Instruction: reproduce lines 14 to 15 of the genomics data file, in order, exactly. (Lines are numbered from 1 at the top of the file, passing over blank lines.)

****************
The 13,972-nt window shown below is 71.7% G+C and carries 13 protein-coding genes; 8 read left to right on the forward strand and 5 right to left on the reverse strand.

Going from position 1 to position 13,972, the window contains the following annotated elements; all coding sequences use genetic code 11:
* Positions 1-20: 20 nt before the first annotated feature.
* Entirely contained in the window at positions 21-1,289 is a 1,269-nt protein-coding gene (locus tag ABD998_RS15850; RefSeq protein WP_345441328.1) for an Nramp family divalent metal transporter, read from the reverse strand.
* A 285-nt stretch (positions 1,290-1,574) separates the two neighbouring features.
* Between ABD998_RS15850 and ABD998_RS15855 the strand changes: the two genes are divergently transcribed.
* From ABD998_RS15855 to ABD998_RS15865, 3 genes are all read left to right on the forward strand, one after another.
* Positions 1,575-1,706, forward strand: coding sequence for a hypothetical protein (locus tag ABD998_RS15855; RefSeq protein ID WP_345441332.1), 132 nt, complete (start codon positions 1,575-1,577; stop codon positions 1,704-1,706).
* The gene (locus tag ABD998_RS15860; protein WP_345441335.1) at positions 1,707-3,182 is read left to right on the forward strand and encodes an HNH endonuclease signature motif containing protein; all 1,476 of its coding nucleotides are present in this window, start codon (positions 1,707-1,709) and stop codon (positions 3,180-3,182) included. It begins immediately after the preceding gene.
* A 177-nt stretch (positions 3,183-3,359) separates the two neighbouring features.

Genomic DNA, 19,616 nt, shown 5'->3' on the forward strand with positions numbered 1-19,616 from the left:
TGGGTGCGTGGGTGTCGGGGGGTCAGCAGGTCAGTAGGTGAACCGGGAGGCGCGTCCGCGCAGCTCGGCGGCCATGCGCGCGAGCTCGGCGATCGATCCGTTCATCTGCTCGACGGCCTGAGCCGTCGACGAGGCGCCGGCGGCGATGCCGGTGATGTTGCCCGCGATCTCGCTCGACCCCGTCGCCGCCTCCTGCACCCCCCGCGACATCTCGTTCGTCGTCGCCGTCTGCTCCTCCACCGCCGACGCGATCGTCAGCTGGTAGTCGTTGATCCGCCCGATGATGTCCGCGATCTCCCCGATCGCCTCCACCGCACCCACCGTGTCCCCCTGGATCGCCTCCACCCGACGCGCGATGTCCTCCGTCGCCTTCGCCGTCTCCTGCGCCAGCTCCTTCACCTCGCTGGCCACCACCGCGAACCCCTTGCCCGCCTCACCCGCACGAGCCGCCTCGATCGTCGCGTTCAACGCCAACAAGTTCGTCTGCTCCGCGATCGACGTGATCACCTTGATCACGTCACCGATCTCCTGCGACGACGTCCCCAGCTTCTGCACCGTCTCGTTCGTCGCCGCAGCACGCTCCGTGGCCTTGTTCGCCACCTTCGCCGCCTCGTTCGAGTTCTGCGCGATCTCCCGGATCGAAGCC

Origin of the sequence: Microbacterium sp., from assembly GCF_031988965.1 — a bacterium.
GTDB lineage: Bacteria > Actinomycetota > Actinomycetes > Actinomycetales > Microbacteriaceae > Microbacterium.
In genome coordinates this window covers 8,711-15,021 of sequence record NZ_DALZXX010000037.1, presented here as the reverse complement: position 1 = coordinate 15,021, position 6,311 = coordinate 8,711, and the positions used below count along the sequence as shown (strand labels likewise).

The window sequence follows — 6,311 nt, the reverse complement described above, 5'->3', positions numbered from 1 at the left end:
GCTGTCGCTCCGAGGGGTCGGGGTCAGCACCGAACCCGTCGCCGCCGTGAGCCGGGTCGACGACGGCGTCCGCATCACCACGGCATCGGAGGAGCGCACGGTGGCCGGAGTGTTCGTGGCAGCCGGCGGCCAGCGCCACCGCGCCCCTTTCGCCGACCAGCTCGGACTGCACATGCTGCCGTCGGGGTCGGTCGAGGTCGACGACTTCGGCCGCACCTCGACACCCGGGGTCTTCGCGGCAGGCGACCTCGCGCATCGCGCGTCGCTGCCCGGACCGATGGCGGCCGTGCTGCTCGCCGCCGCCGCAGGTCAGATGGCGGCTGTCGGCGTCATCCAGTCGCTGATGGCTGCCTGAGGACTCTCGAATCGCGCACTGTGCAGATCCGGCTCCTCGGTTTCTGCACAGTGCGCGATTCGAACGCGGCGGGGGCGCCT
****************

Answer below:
GTDB lineage: Bacteria > Actinomycetota > Actinomycetes > Actinomycetales > Microbacteriaceae > Microbacterium.
In genome coordinates this window covers 8,711-15,021 of sequence record NZ_DALZXX010000037.1, presented here as the reverse complement: position 1 = coordinate 15,021, position 6,311 = coordinate 8,711, and the positions used below count along the sequence as shown (strand labels likewise).